In an effort to not scare anyone away from the Legacy experience, I want to assure you that the moments of good ol’ type 1 fun were plentiful as well. The night before our first day on the mountain, our guide Andres offered one of my team members some ginger root he was preparing for his tea. Before Andres could even begin to describe how to prepare ginger root tea, my peer took a giant bite of the raw root and began chewing. Instantly, his face turned bright red in the glow of the fire, and literal rivers of tears streamed down his face as he frantically questioned why Andres had not warned him. I belly laughed for so long my stomach hurt. I couldn’t not remember a time within the past four years when I had felt such joy, and again, my belief in the possibility of sobriety was strengthened.
We get to assign meaning in our lives; we get to decide that we are more than just the sum of our thoughts and actions. We get to decide who we are and how we express ourselves. My partner Mike reminds me of this truth often. He approaches life with genuine optimism and positivity. Whereas, sometimes I feel like I focus on the pain in the world and what’s wrong with it, Mike reminds me of the choice I have before me every day: to be apathetic and see the world for what is wrong with it, or to try and support what I think is right and positive. Today I am filled with joy. It is our last day in town before heading up to attempt Nevado Chopicalqui as our first acclimatization peak. We are on a 2-hour drive north to Caraz from Huaraz, through the foothills of the Blanca, and it is gorgeous and stunning. This region of Peru (Ancash) seems to have more opportunities and more stable living conditions for people of all classes. I can’t speak with certainty, but it feels happier and lighter here. We have been met with nothing but smiles and hospitality since entering this region. Our friend Manuel Bernuy Ponte is a local who operates his own guiding company here in the Cordillera Blanca. It is called Peruvian Climbs. He is thirty, and I believe one of the youngest mountain guides in the region. Over the past year, he has shared so much of his intimate knowledge of these mountains with us, and we surely would not have been able to attempt this climb without his support. We finally got to meet him in person yesterday and have lunch with him. Meeting Manuel, and verifying the feasibility of our plans against his knowledge of the range has lit a fire in our stomachs.
Legacy gave me the tools to create a life of wellness no matter where I found myself in my journey. As my idea of who I am and what I want out of life changes and matures the one constant has always been the values set instilled in me through my time spent in the Utah wilderness. My experience at legacy continues to ground me to what’s important to this day. The LOA fund takes important steps each year to help ensure Wilderness/Adventure therapy treatment continually becomes a more accessible and equitable experience for all young adults and families in need. They do this by providing financial aid in the form of scholarships to those seeking outdoor behavioral healthcare treatment. I truly feel my experience at Legacy Outdoor Adventures saved my life. By donating to the LOA Fund you can help ensure that those who are in need of the type of experience I had at Legacy can have access to it. It would warm my heart if you, the reader, would take a moment after finishing this blog to consider donating to the scholarship fund here https://loafund.com/donate/ . You can also support by sharing the LOA Funds page and mission on your social media. Thank you for listening everybody!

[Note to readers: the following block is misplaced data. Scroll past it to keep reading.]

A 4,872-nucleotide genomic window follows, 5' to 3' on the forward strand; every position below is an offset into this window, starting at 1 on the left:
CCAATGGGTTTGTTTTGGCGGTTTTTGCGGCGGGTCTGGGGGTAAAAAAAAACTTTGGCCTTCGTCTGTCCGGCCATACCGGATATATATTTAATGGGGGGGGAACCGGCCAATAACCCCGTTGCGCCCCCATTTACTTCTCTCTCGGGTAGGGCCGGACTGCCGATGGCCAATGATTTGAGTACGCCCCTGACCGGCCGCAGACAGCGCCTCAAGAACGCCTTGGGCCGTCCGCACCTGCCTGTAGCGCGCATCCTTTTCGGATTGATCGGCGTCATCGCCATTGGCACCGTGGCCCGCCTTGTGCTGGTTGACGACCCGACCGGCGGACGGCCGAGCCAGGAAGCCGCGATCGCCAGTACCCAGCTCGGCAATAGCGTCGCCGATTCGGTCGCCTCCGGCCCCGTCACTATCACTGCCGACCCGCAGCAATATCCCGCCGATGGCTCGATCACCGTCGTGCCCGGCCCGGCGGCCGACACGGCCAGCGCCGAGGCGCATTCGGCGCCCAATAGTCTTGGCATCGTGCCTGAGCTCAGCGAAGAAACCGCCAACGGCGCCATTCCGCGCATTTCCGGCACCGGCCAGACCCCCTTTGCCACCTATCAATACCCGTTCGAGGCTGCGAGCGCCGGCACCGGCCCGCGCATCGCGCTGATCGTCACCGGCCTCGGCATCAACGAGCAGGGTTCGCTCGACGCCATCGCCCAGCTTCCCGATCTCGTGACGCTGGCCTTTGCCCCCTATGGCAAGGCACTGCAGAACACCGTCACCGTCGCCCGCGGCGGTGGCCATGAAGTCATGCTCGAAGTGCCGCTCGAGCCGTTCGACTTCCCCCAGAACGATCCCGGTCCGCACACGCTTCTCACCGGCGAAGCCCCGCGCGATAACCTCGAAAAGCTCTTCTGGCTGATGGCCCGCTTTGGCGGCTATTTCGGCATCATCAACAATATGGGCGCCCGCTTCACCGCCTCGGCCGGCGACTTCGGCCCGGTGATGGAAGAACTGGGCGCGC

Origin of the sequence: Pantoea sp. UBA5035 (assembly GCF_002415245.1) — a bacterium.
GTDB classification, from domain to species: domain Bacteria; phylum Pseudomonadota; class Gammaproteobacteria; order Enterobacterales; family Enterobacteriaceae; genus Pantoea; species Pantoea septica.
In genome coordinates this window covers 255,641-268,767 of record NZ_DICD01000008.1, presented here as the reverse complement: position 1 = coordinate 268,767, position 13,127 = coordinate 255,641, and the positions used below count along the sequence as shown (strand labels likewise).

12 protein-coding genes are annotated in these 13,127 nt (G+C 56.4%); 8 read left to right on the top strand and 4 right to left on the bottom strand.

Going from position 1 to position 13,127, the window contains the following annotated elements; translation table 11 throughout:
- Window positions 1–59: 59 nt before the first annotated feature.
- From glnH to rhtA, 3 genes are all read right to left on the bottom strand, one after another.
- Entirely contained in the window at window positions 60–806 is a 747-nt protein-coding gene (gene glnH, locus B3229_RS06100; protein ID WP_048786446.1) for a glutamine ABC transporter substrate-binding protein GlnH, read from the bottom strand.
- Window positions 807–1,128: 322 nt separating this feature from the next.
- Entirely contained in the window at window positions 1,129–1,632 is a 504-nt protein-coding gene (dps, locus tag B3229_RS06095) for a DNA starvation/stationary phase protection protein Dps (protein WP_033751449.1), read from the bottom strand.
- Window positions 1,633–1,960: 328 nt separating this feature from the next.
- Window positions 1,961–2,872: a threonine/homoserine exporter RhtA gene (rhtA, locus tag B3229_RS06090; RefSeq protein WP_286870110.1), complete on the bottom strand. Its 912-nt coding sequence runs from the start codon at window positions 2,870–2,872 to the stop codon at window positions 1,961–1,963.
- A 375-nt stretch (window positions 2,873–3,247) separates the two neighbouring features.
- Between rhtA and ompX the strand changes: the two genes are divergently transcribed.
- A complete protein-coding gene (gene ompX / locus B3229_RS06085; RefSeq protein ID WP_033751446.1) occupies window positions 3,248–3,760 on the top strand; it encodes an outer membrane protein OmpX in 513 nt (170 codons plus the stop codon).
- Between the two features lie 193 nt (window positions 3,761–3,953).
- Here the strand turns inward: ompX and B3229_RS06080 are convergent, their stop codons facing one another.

I do not always understand mountain climbing myself. I do know that somewhere between the moment we set off from the valley floor and the moment we stand on the summit, there is something special happening. One of my peers at Legacy once asked, in a state of exasperation, “what’s the point?! We wake up every day and we walk up a hill then we walk down the hill.” As funny as my memory is of hearing that statement, I’ve come to believe it may be the essence of life. If that be the case, then surely it is all about how we show up in the world and not about what hill we choose to walk up. Lastly, I’d like to leave you with one of my favorite quotes from Lionel Terray. “With a few rare exceptions, the climber has no renown to hope for and no audience to encourage him, apart from his companion on the rope. Alone among the silence and solitude of the mountains, he fights for the JOY of overcoming his chosen obstacle by his own unaided powers.”